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Journal Article

Fertility differences by education in Britain and France: the role of religion


Publication date

Jan 2020


Among the many determinants of fertility studied in developed countries, educational attainment and religious affiliation are important and opposing factors. While fertility levels rise with religious affiliation, they fall with women’s education levels. The combined effect of these two characteristics is uncertain. Does religious affiliation attenuate the effect of educational attainment? Does education mitigate the effect of religion? Do these relationships vary across cultural contexts? To answer these questions, this article examines the entry into parenthood and completed fertility of cohorts of women born between the 1920s and 1960s in the United Kingdom and France according to their religious affiliation and practice and their level of education.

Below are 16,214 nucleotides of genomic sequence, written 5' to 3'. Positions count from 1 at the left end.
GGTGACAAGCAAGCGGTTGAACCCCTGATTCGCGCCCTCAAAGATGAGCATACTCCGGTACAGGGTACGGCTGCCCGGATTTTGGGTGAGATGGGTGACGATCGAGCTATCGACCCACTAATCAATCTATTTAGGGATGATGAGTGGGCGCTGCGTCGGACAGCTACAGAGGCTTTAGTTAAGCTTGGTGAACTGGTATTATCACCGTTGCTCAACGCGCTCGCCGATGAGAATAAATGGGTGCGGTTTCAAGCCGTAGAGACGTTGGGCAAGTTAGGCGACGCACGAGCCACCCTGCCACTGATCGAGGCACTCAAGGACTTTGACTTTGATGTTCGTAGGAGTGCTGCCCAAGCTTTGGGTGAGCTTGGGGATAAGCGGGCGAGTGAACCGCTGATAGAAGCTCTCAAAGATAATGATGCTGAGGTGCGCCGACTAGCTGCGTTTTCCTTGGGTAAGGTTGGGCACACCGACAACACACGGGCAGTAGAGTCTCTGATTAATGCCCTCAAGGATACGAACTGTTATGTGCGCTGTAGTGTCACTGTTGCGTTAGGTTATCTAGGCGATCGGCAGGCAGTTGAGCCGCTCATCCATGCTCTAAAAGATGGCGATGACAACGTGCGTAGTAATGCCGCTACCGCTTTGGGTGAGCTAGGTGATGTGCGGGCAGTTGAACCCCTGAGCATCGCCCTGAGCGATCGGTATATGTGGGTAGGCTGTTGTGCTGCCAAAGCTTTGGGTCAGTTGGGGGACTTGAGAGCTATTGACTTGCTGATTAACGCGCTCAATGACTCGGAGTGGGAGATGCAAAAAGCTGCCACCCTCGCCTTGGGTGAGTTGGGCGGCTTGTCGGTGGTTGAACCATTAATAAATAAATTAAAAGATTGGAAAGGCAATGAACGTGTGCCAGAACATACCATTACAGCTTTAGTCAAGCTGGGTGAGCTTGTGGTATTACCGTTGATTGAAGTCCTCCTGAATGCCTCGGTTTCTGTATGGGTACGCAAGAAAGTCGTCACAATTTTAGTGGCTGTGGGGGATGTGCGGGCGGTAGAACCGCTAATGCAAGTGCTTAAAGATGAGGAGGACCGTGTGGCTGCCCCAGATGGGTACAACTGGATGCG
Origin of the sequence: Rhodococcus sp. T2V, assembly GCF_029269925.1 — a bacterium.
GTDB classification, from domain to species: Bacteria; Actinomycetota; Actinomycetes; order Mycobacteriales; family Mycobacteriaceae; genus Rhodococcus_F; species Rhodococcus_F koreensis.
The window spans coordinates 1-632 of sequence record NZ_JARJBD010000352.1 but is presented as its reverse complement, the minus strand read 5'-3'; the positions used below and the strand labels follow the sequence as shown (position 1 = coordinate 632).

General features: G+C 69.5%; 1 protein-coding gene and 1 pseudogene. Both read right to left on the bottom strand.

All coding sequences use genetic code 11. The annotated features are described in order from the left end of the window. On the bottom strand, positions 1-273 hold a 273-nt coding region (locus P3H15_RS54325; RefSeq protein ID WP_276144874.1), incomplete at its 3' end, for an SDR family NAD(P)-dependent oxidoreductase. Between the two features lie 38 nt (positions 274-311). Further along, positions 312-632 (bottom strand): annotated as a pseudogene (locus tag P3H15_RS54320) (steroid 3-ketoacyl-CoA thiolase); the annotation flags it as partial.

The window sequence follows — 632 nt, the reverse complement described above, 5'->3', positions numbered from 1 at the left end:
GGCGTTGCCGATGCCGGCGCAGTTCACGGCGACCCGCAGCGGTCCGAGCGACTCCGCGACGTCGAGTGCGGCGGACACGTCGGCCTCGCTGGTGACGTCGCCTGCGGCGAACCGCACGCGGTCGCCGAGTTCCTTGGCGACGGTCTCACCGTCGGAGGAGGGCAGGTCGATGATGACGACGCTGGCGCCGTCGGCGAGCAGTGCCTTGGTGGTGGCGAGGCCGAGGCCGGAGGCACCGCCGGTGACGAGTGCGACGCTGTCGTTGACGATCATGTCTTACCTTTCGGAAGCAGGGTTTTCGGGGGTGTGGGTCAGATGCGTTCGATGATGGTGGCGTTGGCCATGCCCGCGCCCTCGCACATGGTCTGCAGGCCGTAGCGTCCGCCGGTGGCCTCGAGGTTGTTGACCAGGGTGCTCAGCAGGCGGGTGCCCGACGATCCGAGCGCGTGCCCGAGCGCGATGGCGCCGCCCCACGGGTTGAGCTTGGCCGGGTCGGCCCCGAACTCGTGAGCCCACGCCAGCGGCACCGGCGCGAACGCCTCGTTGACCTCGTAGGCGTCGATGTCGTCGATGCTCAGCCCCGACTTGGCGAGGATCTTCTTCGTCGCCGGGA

Published in


Volume and page numbers

75 , 9 -36





Religion, Education, Childbearing: Fertility, and Higher Education


University of Essex, Albert Sloman Library Periodicals *restricted to University of Essex registered users* -

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  1. Being highly educated not a curb to bigger families for religious women, study suggests

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    2. Education
    3. Childbearing: Fertility
    4. Higher Education


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